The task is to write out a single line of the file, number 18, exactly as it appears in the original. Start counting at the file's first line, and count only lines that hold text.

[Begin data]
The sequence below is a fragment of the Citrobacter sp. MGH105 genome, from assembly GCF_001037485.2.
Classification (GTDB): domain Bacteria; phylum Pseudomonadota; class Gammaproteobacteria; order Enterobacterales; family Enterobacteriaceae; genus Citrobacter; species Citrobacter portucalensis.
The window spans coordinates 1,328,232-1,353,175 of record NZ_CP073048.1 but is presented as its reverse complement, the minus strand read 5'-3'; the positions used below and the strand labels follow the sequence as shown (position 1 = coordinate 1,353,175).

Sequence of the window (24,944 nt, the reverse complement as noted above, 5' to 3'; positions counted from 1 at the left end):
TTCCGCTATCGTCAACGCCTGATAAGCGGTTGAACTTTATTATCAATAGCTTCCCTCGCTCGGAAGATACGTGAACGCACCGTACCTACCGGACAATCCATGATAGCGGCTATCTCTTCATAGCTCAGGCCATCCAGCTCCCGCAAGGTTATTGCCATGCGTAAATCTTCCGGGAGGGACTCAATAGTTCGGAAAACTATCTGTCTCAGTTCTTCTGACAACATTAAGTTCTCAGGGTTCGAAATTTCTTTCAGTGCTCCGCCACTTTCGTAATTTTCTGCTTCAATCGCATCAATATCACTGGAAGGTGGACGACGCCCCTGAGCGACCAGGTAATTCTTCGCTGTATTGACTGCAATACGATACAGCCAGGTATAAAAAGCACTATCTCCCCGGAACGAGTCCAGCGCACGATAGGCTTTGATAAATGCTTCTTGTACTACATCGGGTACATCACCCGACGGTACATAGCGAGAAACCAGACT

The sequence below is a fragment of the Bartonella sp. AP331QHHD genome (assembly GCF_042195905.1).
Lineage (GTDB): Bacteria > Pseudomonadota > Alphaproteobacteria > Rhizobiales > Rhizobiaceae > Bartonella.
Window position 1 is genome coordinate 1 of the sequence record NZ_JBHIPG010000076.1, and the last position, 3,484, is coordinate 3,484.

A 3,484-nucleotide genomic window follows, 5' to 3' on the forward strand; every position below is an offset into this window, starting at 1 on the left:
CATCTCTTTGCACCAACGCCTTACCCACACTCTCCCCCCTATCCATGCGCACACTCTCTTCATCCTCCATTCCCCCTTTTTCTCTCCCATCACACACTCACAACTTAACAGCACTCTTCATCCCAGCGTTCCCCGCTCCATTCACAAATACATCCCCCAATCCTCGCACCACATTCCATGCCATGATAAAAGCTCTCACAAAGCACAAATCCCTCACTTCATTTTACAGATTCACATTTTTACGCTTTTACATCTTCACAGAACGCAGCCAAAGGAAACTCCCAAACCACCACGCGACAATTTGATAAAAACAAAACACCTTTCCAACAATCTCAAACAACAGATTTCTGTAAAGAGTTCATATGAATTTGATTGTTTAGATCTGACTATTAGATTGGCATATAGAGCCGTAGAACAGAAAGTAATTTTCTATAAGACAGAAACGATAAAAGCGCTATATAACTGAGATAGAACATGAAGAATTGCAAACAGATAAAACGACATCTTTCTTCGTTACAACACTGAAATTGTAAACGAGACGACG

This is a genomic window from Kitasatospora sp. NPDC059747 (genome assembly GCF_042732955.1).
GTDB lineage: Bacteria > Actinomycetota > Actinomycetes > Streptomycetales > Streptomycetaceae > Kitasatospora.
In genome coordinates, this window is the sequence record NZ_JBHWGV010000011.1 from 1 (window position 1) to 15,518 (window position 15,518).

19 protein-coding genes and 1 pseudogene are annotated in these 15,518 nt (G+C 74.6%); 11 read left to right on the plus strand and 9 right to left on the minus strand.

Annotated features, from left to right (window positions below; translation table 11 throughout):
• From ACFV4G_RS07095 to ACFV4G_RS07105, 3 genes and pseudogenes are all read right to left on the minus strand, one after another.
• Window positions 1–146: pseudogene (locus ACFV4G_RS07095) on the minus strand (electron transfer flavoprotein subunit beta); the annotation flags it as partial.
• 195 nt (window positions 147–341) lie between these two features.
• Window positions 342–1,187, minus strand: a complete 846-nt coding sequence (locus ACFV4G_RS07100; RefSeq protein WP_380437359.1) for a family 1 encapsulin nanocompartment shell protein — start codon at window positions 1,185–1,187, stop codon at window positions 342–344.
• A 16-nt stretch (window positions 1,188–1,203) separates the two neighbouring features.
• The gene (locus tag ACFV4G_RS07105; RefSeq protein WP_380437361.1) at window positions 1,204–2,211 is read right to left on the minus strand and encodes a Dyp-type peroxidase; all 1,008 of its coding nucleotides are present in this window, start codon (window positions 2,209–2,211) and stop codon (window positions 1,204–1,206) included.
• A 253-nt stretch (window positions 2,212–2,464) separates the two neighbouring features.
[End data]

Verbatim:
• 195 nt (window positions 147–341) lie between these two features.